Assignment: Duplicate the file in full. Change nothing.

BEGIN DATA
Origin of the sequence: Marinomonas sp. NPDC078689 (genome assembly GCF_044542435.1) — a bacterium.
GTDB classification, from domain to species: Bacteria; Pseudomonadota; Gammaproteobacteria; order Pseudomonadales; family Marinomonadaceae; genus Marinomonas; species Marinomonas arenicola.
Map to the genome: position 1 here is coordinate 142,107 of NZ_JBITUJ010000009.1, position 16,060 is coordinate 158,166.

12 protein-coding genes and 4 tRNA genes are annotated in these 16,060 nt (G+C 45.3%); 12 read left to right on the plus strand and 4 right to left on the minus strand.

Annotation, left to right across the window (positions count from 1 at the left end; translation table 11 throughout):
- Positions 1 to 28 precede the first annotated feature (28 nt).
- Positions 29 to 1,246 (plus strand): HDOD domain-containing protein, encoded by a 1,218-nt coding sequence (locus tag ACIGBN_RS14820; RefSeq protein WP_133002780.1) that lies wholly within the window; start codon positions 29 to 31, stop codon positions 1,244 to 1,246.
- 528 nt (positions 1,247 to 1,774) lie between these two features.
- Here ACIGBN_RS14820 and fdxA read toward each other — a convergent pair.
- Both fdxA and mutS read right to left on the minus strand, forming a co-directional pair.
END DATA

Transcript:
Origin of the sequence: Marinomonas sp. NPDC078689 (genome assembly GCF_044542435.1) — a bacterium.
GTDB classification, from domain to species: Bacteria; Pseudomonadota; Gammaproteobacteria; order Pseudomonadales; family Marinomonadaceae; genus Marinomonas; species Marinomonas arenicola.
Map to the genome: position 1 here is coordinate 142,107 of NZ_JBITUJ010000009.1, position 16,060 is coordinate 158,166.

12 protein-coding genes and 4 tRNA genes are annotated in these 16,060 nt (G+C 45.3%); 12 read left to right on the plus strand and 4 right to left on the minus strand.

Annotation, left to right across the window (positions count from 1 at the left end; translation table 11 throughout):
- Positions 1 to 28 precede the first annotated feature (28 nt).
- Positions 29 to 1,246 (plus strand): HDOD domain-containing protein, encoded by a 1,218-nt coding sequence (locus tag ACIGBN_RS14820; RefSeq protein WP_133002780.1) that lies wholly within the window; start codon positions 29 to 31, stop codon positions 1,244 to 1,246.
- 528 nt (positions 1,247 to 1,774) lie between these two features.
- Here ACIGBN_RS14820 and fdxA read toward each other — a convergent pair.
- Both fdxA and mutS read right to left on the minus strand, forming a co-directional pair.